Scales collected close to the lateral line may have a concave shape along the scale margin. This is usually observed on the anterior side of the scale where circuli are present (Figure 8). The lateral line system is a complex array of hair cells, canals, and other structures that relay stimuli to nerve cells (Barton 2007). The concave shape of the scale margin is caused by scales conforming to the edge of the lateral line canals. Age can still be estimated from scales collected along the lateral line.


Illegible scales do not have readable circuli for various reasons. Common errors include dirty or folded scales. Scales that are not cleaned well have material, biological film, water, or other residue covering the circuli. When the scale is pressed, these materials smooth out or obscure circuli in the impression. This type of error can be avoided by careful cleaning in the field. Wipe the scale on neoprene fabric (e.g.; waders, wrist guard) immediately after sampling, or by gently rubbing the scale between two fingers. Folding can be prevented by placing the scale flat on the card.


Barton, M. 2007. Bond's Biology of Fishes, Third Edition. Thomson.

Bigler, B. 1989. Mechanism and occurrence of focal scale resorption among chum salmon (Oncorhynchus keta) of the North Pacific Ocean. Canadian Journal of Fisheries and Aquatic Sciences 46(7): 1147-1153.

Blair, A. 1942. Regeneration of the scales of Atlantic salmon. Journal of the Fisheries Board of Canada 5c(5):440-447.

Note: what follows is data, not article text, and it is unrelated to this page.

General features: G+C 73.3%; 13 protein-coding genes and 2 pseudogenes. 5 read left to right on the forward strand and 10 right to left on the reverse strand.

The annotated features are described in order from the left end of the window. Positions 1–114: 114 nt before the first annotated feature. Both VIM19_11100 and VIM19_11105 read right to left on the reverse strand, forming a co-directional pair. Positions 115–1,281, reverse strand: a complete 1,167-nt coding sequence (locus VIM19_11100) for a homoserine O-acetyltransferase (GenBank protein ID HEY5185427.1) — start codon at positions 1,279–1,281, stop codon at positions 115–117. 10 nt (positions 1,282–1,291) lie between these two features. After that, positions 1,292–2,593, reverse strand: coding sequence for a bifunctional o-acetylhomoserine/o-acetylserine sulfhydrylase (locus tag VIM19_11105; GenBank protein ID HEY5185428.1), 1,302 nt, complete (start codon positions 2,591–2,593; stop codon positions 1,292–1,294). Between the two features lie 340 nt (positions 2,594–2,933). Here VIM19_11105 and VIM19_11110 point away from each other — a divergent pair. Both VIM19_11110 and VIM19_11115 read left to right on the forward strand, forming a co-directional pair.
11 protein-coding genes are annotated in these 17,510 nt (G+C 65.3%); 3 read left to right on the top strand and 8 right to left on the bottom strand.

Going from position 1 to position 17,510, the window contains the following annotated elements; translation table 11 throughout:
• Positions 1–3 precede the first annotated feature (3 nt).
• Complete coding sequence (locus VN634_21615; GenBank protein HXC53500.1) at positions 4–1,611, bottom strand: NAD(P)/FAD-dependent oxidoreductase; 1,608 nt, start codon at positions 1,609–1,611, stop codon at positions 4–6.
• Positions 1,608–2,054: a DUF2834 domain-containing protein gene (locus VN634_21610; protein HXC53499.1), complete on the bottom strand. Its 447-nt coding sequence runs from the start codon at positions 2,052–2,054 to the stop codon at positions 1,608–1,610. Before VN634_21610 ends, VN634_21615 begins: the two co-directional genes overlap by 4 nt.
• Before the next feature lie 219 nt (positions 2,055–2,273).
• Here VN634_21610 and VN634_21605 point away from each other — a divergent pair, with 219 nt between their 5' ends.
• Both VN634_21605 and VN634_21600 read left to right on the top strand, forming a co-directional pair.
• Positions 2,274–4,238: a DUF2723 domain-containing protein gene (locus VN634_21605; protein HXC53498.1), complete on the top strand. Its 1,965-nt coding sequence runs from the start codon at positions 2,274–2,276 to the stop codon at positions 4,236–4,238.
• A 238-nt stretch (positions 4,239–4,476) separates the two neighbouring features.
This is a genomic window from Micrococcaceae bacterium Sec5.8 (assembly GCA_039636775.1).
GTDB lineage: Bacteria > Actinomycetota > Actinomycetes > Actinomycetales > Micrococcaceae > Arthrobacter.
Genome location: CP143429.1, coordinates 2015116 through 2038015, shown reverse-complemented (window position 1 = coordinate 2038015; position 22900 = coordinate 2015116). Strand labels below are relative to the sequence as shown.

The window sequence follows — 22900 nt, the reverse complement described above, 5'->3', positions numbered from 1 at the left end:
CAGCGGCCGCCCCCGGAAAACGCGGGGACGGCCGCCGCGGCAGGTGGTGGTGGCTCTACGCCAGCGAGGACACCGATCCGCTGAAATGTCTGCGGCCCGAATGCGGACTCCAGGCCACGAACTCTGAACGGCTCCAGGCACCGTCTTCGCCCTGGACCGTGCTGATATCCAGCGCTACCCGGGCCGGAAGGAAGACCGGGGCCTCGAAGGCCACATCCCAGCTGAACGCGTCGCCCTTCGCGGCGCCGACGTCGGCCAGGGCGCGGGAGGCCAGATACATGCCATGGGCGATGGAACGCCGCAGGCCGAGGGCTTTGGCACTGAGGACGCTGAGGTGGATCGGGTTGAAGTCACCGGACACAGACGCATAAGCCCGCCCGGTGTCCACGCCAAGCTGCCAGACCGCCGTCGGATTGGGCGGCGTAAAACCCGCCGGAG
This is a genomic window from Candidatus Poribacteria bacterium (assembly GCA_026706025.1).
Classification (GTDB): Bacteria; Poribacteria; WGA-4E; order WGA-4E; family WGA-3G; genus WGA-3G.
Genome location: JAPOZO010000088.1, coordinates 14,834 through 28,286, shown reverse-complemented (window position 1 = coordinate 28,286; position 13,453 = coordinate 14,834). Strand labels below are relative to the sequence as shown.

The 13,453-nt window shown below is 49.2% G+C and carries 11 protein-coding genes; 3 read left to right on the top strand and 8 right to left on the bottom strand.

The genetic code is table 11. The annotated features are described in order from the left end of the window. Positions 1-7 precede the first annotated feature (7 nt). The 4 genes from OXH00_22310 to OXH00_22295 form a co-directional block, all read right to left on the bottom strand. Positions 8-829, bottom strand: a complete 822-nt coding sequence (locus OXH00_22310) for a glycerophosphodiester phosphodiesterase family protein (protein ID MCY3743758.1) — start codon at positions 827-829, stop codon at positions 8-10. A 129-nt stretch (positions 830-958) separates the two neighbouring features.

Chilton, D., and H. Bilton. 1986. New Method for Ageing Chinook Salmon (Oncorhynchus tshawytscha) Using Dorsal Fin Rays, and Evidence if Its Validity. Canadian Journal of Fisheries and Aquatic Sciences 43(8): 1588-1594.

Hernandez, K., T. Copeland, and K. Wright. 2014. Quantitative assessment of scale resorption in migrating and spawning steelhead of the Snake River basin. Transactions of the American Fisheries Society 143(6):1562-1568.

Johnson, J., T. Johnson, and T. Copeland. 2012. Defining life histories of precocious male parr, minijack, and jack Chinook salmon using scale patterns. Transactions of the American Fisheries Society 141(6): 1545-1556.

Mosher, K. H. 1969. Identification of Pacific salmon and steelhead trout by scale characteristics United States Department of the Interior, Fish and Wildlife Service, Bureau of Commercial Fishes.

Siegel, J. E., M. V. McPhee, and M. D. Adkison. 2017. Evidence that Marine Temperatures Influence Growth and Maturation of Western Alaskan Chinook Salmon. Marine and Coastal Fisheries 9(1): 441-456.

Wells, B. K., C. B. Grimes, J. G. Sneva, S. McPherson, and J. B. Waldvogel. 2008. Relationships between oceanic conditions and growth of Chinook salmon (Oncorhynchus tshawytscha) from California, Washington, and Alaska, USA. Fisheries Oceanography 17(2): 101-125.